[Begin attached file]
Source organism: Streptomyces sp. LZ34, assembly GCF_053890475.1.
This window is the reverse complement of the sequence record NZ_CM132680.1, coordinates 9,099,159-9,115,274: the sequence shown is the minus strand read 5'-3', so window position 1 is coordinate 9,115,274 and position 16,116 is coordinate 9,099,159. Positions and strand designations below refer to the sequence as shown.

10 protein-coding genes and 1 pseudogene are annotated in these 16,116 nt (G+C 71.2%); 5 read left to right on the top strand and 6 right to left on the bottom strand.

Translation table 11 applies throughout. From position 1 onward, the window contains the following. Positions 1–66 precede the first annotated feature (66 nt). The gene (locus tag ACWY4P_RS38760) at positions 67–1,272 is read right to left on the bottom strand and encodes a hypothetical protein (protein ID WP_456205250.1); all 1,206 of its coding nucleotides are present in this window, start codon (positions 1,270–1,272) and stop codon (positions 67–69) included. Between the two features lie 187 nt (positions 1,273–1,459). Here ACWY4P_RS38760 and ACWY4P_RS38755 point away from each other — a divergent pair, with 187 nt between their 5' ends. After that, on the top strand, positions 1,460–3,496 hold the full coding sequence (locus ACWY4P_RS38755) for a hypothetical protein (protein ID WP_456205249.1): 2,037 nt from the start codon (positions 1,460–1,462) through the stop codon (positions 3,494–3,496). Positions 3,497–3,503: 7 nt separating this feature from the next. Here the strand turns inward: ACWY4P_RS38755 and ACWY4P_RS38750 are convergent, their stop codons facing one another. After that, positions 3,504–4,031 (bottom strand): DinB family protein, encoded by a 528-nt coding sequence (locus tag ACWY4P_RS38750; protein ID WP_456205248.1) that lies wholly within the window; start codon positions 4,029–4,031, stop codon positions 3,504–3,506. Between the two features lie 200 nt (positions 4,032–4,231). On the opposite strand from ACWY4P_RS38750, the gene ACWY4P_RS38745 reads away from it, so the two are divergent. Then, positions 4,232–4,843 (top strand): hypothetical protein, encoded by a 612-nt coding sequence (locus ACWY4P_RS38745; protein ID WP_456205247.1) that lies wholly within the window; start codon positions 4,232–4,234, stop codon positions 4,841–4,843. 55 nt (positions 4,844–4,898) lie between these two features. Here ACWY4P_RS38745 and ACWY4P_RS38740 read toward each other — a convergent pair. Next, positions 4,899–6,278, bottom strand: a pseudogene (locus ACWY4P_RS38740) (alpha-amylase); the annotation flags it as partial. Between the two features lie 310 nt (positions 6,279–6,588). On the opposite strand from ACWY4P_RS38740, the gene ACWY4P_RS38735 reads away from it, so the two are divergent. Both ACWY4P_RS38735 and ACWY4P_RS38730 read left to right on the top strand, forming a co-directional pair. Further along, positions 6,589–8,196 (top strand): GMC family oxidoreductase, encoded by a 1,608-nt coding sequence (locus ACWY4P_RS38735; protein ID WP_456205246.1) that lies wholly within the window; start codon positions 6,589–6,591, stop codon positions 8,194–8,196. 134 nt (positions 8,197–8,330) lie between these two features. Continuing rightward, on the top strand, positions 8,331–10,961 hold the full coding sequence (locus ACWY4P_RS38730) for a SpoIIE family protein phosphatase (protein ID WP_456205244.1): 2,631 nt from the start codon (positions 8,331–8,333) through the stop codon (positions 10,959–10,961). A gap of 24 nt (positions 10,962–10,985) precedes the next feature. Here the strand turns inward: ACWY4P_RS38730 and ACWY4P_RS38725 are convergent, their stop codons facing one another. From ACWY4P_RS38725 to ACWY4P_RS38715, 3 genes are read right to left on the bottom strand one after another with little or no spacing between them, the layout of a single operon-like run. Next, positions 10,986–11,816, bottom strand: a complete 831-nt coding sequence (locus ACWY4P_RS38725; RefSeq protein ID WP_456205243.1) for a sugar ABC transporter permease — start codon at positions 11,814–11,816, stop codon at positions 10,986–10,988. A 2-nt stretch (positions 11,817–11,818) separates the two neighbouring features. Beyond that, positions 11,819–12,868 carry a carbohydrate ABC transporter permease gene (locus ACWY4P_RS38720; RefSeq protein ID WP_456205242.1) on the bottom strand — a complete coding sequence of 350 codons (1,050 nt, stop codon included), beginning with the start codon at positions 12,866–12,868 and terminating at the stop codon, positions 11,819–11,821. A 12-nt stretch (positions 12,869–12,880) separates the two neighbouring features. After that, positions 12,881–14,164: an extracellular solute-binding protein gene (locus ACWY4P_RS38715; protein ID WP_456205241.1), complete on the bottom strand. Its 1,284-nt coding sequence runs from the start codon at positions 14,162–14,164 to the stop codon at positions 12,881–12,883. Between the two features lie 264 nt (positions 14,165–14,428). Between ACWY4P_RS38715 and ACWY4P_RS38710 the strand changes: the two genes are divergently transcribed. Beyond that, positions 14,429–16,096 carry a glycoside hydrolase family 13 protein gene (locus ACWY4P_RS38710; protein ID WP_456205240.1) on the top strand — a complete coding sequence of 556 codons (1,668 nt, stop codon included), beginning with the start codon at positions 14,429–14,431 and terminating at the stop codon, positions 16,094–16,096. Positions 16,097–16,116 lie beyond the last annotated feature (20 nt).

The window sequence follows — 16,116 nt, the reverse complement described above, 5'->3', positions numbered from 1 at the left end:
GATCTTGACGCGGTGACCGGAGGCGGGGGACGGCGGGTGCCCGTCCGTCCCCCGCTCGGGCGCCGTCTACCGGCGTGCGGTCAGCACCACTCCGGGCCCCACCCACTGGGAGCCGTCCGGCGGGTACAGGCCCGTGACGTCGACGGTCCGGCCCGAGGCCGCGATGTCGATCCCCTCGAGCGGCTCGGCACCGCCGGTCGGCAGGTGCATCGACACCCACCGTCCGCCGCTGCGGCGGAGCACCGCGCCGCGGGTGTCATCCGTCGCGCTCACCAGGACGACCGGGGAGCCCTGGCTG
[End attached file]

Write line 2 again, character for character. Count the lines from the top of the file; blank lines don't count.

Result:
This window is the reverse complement of the sequence record NZ_CM132680.1, coordinates 9,099,159-9,115,274: the sequence shown is the minus strand read 5'-3', so window position 1 is coordinate 9,115,274 and position 16,116 is coordinate 9,099,159. Positions and strand designations below refer to the sequence as shown.